Jane Lynch as Sweeny, Role Models.  Her desperate to be “in-the-know” community service director steals every scene she is in, in this, my favorite of the Judd Apatow type comedies which strangely, does not have a connection to Apatow .

John C. Reilly as Cal Naughton, Jr., Talladega Nights.  Reilly’s goofy sidekick to Will Ferrell is so earnest and open, you actually feel for him as he steals Ricky’s position, family and dignity.  His thoughts on what Jesus means to him are priceless.

Vince Vaughn as Trent, Swingers.  As Vaughn drowns weekly in season 2 of HBO’s True Detective (I can think of few actors less suited to Nic Pizzolatto’s increasingly ridiculous take on hard-boiled patter, but to be fair, nobody could really convincingly deliver lines such as, “It’s like blue balls of the heart”), it is fair to remember his frenetic, cheerful best friend to Jon Favreau.  His dating advice to Favreau is spot on.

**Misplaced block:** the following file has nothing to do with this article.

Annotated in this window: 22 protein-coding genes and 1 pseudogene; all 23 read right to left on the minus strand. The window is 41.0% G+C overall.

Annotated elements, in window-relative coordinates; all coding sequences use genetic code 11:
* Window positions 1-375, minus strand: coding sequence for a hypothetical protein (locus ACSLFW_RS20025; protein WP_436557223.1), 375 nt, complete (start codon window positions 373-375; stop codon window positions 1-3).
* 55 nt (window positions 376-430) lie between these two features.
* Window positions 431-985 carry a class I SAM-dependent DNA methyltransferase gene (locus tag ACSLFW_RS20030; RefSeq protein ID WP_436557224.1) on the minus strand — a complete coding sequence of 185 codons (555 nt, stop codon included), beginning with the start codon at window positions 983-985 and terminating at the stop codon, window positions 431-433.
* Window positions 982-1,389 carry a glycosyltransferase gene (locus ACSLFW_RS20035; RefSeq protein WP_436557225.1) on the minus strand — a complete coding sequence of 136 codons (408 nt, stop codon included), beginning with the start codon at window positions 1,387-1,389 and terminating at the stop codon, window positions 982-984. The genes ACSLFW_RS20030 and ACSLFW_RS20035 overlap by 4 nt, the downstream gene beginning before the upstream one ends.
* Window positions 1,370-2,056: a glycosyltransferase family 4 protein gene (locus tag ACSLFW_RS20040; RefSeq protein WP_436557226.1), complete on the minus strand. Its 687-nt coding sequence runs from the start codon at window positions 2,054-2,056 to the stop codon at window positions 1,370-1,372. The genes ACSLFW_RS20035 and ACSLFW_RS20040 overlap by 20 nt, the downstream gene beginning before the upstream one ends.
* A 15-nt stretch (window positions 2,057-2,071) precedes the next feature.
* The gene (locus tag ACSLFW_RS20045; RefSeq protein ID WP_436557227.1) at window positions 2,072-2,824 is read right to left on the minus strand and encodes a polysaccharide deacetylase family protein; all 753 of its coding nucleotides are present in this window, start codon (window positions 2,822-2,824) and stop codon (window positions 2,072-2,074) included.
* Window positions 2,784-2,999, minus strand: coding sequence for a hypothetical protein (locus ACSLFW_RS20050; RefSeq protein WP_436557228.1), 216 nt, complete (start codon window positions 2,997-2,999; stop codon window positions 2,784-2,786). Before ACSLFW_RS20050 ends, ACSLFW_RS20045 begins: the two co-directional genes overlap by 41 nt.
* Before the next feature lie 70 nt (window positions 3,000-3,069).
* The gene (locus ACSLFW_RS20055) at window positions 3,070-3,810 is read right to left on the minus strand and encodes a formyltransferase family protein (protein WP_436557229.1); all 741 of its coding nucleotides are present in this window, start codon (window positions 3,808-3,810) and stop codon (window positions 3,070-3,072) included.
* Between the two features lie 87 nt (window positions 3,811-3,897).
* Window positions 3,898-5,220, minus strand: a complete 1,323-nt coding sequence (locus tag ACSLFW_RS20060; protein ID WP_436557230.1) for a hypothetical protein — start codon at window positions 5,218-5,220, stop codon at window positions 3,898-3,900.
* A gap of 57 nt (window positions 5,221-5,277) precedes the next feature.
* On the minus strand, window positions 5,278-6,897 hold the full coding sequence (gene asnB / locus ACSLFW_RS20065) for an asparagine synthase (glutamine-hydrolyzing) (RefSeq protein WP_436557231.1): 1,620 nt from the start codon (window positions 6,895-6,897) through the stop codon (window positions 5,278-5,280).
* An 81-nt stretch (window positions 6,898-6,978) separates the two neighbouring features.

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The tone of this film is one of continual dread, which makes it exhausting. The themes are insecurity, delusion and eventual madness, which makes it an even harder slog. The three characters – Olympians Channing Tatum and his older brother Mark Ruffalo and their rich patron Steve Carell (playing wrestlers Mark and Dave Schultz and heir John DuPont) – do not develop so much as wearily trudge forward to their unsurprising and dispiriting end. The script is unnecessarily overt, verbalizing explicitly what has already been well communicated visually, making the film longer than it has to be. This is just a big bummer of a flick, and despite nice performances by all three leads and some beautiful visuals by director Benedict Miller (Capote), it doesn’t have much to say about anything and what is does say is pedestrian, cold and repetitive.


There is trouble in the North Pole. Santa (Jim Broadbent) is listless and bored, barely phoning it in.  His oldest son and heir (Hugh Laurie) has digitized and corporatized Christmas, while his predecessor (Bill Nighy), retired, undermines him at every turn, dreaming of a return to glory.  His youngest son (James MacAvoy) has the spirit but lacks any discernible skill. When a gift from Santa goes undelivered, the fissures of this dysfunctional royal family emerge.